Easy updates for a tired bath

There is a good reason to start redecorating projects in the bathroom – -it’s small. What ever upgrades are considered will cost less, and if they look isn’t quite right, there will be time and money left over to allow a do-over or two.

For example, painting the walls is inexpensive and will provide an immediate change in the look and style of the room. Faux techniques can be tried, and if they don’t work, can be repainted the next day. Soft shades of purple, pink, lime green and turquoise are trendy paint colors this year, but gray can serve as a neutral, allowing for bright colored accents. (Bathroom formula paint should always be used to help prevent mold and mildew).

When a homeowner isn’t ready to replace the bathroom floor, there is the next best option to consider… Divert attention upwards. To get the look of old fashioned tin ceilings, there are several ceiling tile wallpapers available which are paintable. This textured wallpaper gives the impression of embossed plaster and will keep visitors looking upward. Another option is a ceiling sized stencil, some paint and crown molding, to create a one of a kind ceiling space.

Staying at ceiling level, a space saving addition to consider is a narrow shelf, over the doorway, just wide enough to hold extra rolls of toilet paper. A 6 inch deep shelf can be supported directly on the door frame, held in place by small bracket. This small shelf can also be used to house decorative items that take up too much space on the vanity tops.

Even with a new ceiling, the bathroom floor can’t hide forever. Wood floors are a popular option in most homes today, But homeowner shy away from wood floors in a wet environment such as a bath. Today, it’s possible they have both the warm look of wood and the durability of vinyl. Vinyl planks are available from most Home Supply Stores and come with textured finishes that simulate real wood. Finishes include oak, maple, bamboo and other exotic woods. Cost can range from $1.00 to $4.00 per square foot, and the small size of the room makes it possible to lay a new floor in a day or two.

If the bathroom floor is vinyl, but one that is looking tired and worn out, a coat of paint and 5 to 6 applications of polyurethane can give a floor a whole new look. To do the job, the floor needs to be primed first with a specialty primer. It can then be painted using a stencil to mimic a tile pattern or to create a border. One decorator has experimented with using brown paper bags to create the look of leather or stone on a bathroom floor. She suggest tearing off irregular pieces of the bag, gluing them to the floor and topping with 4 to 6 coats of polyurethane.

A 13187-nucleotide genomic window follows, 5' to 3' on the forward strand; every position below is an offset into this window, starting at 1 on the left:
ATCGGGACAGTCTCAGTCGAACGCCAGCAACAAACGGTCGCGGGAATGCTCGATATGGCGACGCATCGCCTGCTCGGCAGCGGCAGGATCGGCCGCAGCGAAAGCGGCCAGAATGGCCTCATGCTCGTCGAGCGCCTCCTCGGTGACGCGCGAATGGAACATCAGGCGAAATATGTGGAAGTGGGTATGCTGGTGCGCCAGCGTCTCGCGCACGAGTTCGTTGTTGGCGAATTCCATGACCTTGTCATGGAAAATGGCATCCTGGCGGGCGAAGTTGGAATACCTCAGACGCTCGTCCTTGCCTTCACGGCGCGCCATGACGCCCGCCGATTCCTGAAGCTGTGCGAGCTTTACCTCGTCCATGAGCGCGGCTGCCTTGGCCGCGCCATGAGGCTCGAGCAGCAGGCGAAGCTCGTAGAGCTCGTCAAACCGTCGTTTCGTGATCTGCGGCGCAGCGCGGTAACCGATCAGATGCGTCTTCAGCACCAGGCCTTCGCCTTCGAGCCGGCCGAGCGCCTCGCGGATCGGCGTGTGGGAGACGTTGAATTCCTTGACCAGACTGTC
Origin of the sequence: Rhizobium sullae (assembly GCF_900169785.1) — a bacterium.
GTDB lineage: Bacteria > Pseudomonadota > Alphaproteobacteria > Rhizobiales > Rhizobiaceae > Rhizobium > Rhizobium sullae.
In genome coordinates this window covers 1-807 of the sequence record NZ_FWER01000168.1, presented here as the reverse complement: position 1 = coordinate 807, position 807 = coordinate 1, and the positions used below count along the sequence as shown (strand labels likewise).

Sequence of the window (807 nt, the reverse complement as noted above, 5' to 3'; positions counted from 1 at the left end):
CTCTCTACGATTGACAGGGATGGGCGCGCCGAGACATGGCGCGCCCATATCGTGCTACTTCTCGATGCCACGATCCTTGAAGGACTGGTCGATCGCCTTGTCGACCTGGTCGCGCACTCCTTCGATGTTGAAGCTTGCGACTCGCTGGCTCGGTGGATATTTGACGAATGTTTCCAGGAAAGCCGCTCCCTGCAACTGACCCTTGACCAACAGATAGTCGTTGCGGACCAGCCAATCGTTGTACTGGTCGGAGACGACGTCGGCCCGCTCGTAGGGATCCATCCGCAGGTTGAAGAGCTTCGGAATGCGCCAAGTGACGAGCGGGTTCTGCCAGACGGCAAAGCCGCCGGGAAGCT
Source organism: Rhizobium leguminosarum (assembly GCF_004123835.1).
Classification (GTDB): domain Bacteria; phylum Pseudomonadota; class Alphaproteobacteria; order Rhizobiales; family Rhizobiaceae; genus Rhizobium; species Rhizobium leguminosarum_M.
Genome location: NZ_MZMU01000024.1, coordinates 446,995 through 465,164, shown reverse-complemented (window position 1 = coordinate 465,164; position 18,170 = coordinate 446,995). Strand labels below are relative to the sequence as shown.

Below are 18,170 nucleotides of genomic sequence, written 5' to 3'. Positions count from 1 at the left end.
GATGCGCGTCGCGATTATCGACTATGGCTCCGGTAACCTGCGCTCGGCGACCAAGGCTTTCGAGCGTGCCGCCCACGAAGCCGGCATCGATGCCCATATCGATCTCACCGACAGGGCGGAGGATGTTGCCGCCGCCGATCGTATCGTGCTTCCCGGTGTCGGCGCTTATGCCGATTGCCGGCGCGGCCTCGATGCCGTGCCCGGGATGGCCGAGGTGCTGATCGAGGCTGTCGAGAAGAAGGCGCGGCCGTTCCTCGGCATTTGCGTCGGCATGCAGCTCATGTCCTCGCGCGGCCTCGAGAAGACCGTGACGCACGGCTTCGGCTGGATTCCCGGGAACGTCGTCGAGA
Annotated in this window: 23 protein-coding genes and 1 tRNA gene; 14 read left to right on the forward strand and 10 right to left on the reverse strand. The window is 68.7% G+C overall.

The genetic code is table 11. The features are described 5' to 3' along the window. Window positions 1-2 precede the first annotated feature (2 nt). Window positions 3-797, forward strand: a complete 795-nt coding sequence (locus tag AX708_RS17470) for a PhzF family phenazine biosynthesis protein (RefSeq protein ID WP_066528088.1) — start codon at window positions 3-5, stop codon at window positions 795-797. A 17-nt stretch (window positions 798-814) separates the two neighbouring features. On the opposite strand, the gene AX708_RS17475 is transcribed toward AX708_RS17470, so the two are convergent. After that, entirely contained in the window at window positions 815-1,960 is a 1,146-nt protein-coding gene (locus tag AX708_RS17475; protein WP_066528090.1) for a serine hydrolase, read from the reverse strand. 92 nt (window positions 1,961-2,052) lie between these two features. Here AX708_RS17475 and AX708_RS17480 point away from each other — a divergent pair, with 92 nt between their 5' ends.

Even a change as small as replacing hardware to the bathroom and much needed a lift. Toilet handles, cabinet handles, and or hardware and towel racks can all shine brightly and give the bathroom some sparkle.  You can even change the hardware and trim on a shower stall from gold to a trendier color, and without removing doors are other shower hardware. It can be done using 220 grit sandpaper, steel wool and elbow grease, for starters. Once the hardware has been thoroughly scraped, spray on automobile primer needs to be applied. Metallic spray paint in black or another color goes on last. The technique can even be applied to shower fixtures. One caveat – lay in an adequate supply of painters masking tape.

Simple things like a new toilet seat and a pedestal sink are relatively easy and inexpensive fixes.

 

Prevent mold for healthier indoor air

You may not believe that of mold actually does serve an important purpose outdoors. Molds play a key role in the breakdown of leaves and other plant debris. Unfortunately indoor mold can play a key role in making a room, or in severe cases, a home uninhabitable. Mold create tiny spores to reproduce and when spores are released and become Airborne they can settle on inside surfaces. If the inside surface is damp the spore can begin to grow and multiply. In addition to moisture, unfortunately for homeowners, mold spores are particularly fond of cloth, wood, wallboard, and insulation. (In reality mold can grow on almost anything. Lack of water or moisture is the key factor in limiting mold growth).

It is important to prevent mold growth because of its potential to cause health problems. Mold produce substances considered allergens (particles that can cause allergic reactions), irritants, and in some cases, potentially toxic substances called mycotoxins. Inhaling or touching mold or mold spores may cause allergic reactions including symptoms such as sneezing, runny nose, red eye, and skin rash. Mold can cause asthma attacks in people with asthma who are allergic to mold.